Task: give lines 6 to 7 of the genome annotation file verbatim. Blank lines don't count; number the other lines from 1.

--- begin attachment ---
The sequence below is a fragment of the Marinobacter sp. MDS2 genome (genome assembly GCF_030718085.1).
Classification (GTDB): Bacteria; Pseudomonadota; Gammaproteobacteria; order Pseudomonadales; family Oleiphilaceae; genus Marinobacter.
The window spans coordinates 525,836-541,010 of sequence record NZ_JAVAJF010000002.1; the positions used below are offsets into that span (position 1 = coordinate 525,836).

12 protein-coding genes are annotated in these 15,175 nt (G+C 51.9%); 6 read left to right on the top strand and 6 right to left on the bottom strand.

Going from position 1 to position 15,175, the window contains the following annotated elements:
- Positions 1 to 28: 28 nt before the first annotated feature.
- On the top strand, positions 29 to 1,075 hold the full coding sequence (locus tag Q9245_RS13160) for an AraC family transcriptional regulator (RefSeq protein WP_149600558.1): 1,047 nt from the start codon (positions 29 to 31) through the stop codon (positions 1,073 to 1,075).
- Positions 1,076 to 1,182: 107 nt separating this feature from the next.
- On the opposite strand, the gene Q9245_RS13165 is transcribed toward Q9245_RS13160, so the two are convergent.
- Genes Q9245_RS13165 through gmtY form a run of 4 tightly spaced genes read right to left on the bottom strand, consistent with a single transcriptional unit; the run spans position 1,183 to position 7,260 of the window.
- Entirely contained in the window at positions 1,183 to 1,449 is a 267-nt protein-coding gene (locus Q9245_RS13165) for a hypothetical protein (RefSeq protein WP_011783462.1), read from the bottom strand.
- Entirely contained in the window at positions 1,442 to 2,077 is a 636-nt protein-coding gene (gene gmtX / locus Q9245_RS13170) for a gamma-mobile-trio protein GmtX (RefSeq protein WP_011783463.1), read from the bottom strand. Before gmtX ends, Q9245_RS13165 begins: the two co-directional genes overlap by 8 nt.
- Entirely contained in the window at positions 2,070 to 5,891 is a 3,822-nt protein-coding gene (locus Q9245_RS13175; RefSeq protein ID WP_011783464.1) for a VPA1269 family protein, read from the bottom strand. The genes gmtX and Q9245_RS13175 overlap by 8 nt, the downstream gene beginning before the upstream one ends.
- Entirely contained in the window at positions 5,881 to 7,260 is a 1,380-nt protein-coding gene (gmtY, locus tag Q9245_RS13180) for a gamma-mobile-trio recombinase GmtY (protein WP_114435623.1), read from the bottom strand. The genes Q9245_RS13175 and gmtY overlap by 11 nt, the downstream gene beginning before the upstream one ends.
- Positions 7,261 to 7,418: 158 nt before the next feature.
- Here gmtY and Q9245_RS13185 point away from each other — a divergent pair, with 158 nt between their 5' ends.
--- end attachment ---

- Positions 1 to 28: 28 nt before the first annotated feature.
- On the top strand, positions 29 to 1,075 hold the full coding sequence (locus tag Q9245_RS13160) for an AraC family transcriptional regulator (RefSeq protein WP_149600558.1): 1,047 nt from the start codon (positions 29 to 31) through the stop codon (positions 1,073 to 1,075).